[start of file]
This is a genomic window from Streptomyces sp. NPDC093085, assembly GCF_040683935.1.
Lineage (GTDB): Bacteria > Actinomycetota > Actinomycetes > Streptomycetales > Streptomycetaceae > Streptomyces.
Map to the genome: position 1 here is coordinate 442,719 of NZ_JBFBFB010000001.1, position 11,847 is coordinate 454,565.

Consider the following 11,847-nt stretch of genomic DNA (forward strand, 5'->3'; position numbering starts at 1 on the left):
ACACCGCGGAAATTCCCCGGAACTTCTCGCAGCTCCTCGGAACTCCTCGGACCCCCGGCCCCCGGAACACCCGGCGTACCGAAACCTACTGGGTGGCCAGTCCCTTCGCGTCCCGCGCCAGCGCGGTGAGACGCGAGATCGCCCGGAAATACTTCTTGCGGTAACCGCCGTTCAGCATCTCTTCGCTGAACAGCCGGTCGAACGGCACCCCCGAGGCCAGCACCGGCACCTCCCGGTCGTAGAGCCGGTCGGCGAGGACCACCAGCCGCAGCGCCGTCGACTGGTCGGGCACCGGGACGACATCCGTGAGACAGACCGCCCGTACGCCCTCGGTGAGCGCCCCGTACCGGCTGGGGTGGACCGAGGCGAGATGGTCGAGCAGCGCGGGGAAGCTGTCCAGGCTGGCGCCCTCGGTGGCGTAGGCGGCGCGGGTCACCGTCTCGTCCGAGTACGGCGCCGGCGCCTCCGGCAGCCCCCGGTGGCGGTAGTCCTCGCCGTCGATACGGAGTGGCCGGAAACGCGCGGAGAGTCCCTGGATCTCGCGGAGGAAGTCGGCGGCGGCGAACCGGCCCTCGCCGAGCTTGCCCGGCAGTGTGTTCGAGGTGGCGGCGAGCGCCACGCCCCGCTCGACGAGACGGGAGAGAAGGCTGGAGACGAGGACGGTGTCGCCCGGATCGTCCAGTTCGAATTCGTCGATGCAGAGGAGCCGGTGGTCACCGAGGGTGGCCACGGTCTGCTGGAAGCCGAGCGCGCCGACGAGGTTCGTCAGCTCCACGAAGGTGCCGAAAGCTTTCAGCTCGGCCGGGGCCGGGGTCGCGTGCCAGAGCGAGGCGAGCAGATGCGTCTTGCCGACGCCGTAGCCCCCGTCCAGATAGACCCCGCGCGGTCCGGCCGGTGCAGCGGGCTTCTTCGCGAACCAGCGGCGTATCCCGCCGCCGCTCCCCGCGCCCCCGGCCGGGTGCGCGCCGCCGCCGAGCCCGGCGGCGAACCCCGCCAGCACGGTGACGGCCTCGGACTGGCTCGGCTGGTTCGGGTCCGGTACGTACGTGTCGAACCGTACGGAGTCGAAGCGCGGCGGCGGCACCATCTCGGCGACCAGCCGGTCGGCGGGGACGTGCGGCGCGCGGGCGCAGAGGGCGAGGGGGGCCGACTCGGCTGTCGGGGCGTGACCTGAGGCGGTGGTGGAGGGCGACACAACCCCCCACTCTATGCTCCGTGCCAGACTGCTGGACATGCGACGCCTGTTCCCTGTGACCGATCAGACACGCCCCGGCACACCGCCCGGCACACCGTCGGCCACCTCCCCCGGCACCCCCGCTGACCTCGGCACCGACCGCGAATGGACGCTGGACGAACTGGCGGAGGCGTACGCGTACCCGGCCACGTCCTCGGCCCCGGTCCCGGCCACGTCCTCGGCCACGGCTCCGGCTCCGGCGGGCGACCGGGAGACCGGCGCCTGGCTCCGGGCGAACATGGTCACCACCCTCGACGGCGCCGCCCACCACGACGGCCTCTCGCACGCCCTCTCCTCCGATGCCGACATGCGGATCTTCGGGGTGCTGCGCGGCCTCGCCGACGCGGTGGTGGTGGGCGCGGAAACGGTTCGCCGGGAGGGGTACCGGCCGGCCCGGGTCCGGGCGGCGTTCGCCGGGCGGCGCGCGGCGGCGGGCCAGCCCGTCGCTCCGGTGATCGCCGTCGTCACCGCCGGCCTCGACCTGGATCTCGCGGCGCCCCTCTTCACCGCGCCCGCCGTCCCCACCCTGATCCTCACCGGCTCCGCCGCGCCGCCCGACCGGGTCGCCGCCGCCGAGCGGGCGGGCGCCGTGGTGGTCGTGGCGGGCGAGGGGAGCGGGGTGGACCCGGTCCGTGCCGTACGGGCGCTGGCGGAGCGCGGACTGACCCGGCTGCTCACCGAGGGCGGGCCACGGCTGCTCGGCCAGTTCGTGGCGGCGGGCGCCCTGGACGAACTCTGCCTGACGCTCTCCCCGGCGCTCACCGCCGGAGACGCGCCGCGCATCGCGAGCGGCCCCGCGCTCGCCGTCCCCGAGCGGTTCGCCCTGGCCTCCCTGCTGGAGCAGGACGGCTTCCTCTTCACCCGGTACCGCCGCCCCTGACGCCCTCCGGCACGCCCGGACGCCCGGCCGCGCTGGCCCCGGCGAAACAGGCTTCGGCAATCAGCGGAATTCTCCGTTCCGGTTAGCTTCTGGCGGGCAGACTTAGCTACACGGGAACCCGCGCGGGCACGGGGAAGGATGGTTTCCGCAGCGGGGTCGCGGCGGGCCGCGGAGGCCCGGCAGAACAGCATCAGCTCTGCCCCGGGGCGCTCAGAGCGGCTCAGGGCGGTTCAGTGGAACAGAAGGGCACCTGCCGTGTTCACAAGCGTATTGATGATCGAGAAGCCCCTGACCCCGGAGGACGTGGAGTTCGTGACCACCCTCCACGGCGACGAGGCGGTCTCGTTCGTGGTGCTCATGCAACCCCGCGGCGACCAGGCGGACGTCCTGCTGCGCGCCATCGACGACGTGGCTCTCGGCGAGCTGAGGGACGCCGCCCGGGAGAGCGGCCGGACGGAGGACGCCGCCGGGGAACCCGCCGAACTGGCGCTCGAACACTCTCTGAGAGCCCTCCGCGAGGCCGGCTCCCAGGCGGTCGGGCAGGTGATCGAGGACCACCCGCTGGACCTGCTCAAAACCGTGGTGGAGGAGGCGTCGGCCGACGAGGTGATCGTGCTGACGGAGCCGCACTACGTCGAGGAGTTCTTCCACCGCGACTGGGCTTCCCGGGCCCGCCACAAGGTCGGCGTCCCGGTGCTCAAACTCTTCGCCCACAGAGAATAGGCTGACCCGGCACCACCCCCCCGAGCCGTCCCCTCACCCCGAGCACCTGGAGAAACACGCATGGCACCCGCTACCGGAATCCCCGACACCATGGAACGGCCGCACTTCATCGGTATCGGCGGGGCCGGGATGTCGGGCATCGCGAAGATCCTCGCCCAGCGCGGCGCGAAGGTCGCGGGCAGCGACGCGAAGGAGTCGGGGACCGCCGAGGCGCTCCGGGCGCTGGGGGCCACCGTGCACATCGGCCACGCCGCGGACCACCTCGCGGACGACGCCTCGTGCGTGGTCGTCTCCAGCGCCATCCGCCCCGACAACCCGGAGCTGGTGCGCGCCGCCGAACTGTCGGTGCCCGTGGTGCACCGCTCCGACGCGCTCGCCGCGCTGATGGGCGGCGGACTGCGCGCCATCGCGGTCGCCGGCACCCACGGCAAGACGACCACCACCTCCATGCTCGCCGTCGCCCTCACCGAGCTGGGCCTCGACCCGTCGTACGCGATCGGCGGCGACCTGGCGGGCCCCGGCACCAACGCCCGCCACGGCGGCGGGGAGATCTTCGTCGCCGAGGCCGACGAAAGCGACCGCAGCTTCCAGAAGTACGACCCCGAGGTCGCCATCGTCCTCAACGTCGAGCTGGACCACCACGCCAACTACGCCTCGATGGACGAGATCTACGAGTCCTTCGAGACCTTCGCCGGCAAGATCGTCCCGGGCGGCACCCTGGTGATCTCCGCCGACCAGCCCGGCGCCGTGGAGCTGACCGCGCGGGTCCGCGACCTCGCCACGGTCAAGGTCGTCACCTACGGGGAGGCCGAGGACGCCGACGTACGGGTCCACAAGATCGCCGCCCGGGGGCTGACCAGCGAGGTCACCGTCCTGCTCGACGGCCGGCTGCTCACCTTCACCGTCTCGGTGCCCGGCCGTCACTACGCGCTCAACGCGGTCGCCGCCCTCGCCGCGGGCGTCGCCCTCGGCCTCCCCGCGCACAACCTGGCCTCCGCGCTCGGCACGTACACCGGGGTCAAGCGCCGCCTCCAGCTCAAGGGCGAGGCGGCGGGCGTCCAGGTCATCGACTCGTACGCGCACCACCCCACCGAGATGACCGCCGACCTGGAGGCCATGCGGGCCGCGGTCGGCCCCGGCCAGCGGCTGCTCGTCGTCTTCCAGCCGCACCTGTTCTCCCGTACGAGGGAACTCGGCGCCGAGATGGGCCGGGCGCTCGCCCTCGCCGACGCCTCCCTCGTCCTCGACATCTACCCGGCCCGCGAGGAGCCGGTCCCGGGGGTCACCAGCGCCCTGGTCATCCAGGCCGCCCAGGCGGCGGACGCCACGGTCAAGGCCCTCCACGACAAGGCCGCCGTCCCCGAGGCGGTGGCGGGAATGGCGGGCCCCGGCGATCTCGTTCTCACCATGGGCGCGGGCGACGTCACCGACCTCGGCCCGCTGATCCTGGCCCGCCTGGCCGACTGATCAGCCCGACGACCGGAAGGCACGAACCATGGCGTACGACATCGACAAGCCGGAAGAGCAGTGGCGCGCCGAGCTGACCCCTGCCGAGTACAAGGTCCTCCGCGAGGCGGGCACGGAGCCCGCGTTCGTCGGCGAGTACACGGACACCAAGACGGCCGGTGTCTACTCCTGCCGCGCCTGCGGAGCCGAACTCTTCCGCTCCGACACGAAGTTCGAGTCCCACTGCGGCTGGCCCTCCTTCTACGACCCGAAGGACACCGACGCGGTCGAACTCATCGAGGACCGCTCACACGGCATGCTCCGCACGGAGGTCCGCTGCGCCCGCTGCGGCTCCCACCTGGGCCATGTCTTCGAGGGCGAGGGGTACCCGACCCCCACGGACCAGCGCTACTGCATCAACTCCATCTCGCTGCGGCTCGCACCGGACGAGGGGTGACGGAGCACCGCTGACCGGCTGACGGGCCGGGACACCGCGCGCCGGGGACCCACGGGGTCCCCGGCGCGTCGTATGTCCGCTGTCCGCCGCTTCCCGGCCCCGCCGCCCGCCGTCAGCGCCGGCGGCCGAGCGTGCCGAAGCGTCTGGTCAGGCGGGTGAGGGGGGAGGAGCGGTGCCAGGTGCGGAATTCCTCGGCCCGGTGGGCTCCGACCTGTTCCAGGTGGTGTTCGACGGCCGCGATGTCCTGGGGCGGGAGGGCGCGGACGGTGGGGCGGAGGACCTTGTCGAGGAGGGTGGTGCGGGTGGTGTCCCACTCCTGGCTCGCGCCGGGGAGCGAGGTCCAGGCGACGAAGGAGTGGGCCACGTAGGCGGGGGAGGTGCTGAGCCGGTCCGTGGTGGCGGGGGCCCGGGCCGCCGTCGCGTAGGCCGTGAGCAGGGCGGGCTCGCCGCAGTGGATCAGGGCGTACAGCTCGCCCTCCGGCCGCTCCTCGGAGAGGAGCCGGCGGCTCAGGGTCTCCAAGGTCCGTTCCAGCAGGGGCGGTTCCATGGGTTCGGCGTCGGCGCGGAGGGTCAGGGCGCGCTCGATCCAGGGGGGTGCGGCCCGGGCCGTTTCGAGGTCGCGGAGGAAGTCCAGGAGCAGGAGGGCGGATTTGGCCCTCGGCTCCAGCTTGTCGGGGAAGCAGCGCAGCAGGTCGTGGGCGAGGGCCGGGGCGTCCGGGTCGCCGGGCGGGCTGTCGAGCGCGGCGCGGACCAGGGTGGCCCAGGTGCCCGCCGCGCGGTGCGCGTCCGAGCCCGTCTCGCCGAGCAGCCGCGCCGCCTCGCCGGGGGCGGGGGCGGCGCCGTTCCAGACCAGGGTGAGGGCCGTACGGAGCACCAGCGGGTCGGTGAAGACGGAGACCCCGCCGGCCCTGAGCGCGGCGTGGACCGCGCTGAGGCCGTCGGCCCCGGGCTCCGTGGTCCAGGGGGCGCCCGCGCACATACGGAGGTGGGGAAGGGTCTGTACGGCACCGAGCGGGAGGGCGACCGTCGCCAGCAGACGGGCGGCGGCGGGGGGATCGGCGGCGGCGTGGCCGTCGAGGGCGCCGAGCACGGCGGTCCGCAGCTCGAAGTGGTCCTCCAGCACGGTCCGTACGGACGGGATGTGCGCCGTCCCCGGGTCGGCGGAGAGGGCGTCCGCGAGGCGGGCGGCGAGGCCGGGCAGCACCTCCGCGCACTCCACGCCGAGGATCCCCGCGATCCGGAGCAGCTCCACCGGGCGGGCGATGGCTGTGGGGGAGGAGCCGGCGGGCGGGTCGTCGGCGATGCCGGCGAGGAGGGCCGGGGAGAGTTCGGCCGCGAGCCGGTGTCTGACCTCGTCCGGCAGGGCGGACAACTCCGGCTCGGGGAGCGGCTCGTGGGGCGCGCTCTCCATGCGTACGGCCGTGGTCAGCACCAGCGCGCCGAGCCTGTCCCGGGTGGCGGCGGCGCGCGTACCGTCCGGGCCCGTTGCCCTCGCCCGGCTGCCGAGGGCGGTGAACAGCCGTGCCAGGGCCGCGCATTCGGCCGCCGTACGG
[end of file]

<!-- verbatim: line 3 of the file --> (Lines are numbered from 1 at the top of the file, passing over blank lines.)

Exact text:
Map to the genome: position 1 here is coordinate 442,719 of NZ_JBFBFB010000001.1, position 11,847 is coordinate 454,565.